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Beijing calls rating a 'wrong decision'

By Xin Zhiming and Wang Yanfei | China Daily | Updated: 2017-09-23 06:35

China's Ministry of Finance on Friday rebutted S&P Global Ratings' decision to downgrade the country's sovereign credit rating, saying it was "a wrong decision" that neglects the nation's economic fundamentals and development potential.

Analysts said the agency's methodology in rating China is fundamentally flawed as it neglected the country's strong capability for debt repayment.

The Standard & Poor's agency on Thursday cut China's long-term sovereign rating by one notch to A+ from AA-, citing its increasing debt risks. The finance ministry said in a statement that the decision was "perplexing" as it came while China's economy has been on a firm growth track following its achievement of higher-than-expected growth rates in the first half of this year and solid progress in economic restructuring and debt cuts.

"S&P is behind the curve," said Liang Hong, chief economist of the China International Capital Corp. Unlike in previous years, when China's growth declined continually, the country's economic fundamentals have significantly improved in the past two quarters, international organizations have gradually raised their forecasts of China's growth, and the renminbi has been surprisingly strong this year. The S&P's downgrade does not match China's current economic development, she said.

The finance ministry said it was a pity for S&P to focus on China's fast debt growth while ignoring the country's distinctive financing structure and the growth-boosting effect of government spending.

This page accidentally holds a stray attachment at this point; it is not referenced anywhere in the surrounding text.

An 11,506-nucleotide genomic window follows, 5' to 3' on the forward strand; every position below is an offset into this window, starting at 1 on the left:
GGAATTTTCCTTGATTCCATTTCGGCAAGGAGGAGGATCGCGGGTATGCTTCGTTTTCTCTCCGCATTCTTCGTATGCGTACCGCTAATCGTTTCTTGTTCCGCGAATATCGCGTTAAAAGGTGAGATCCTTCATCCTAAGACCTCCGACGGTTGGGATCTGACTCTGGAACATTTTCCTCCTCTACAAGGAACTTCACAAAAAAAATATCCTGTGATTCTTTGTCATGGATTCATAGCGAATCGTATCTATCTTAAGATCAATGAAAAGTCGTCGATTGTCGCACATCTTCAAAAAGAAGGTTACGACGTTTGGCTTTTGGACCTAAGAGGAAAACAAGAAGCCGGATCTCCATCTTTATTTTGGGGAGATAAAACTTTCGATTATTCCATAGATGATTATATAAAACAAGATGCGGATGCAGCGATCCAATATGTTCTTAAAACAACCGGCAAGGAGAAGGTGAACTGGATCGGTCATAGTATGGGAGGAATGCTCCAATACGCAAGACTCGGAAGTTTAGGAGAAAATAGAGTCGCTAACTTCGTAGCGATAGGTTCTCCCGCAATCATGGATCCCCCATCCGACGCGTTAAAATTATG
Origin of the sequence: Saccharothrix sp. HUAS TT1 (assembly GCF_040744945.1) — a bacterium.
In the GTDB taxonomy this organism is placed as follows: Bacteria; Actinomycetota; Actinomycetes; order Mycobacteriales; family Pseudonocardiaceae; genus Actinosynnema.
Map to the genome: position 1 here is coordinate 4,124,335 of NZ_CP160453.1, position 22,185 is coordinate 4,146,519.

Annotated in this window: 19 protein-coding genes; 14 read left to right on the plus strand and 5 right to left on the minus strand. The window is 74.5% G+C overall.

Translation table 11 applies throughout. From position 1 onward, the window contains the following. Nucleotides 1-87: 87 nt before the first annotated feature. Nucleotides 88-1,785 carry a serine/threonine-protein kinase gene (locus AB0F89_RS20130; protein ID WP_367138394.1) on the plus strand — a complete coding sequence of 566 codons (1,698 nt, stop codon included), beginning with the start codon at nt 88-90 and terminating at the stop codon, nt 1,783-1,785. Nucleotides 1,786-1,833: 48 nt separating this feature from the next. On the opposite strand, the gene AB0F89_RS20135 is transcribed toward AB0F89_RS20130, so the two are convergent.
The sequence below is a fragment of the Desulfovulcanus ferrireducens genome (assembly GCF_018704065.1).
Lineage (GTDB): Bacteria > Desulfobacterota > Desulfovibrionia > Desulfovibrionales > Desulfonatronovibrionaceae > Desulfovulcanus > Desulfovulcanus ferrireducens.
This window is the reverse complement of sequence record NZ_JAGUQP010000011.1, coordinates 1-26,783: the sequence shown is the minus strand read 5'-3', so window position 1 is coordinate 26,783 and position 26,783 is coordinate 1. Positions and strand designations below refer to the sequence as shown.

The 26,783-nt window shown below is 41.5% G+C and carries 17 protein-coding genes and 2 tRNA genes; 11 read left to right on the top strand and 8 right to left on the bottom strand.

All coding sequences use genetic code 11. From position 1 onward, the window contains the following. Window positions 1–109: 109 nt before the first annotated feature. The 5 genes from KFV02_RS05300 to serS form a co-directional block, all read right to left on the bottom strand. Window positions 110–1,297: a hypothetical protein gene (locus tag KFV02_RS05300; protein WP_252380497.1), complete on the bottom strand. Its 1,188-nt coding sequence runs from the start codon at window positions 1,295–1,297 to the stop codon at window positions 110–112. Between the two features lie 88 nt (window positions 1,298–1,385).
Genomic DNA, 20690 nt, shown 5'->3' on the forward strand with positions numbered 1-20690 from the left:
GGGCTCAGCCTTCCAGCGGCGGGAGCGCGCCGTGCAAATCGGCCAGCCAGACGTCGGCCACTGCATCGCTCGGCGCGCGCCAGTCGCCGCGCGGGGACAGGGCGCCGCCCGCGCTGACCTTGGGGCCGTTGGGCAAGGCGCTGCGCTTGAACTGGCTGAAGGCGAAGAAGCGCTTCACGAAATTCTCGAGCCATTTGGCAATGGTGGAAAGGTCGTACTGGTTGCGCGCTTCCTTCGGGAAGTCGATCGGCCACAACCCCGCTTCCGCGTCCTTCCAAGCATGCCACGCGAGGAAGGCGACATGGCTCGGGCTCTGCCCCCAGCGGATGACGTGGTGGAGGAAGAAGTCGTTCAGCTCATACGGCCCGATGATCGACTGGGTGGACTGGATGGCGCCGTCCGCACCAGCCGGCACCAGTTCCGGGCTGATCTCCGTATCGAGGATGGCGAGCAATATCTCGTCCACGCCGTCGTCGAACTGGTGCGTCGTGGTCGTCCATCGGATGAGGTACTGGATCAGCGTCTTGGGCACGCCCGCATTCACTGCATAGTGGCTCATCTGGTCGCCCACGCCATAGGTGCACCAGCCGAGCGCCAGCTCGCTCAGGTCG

Chinese companies have mainly borrowed from banks instead of directly financing from the stock market due to the immaturity of the capital market, a practice that has pushed up the country's nominal general debt levels.

Meanwhile, the government's debts have been mainly used to promote growth-boosting activities, such as building infrastructure, in stark contrast to borrowing for consumption, as is widely seen in Western economies.

China's debt repayment ability has been ensured, which precludes serious debt risks, said Liu Shangxi, president of the Chinese Academy of Fiscal Sciences. "Simply focusing on the scale of debts and ignoring how the borrowed funds have been used, the S&P has gone awry in the downgrade; its rationale is not solid."

"The downgrade is a result of the international rating agency's long-standing mode of thinking, and misreading of the Chinese economy based on developed countries' experience," the Ministry of Finance statement said.

CICC's Liang said China has a very high savings rate-about 47 percent of its GDP, much higher than that of Japan and Singapore, renowned for high savings rates. "There's no problem at all for China to repay its debts," she said.

"China has a unique situation and other countries' experiences cannot be simply applied to China," said Zhu Min, economist and former deputy managing director of the International Monetary Fund. "China does not face the menace of systemic financial risks."

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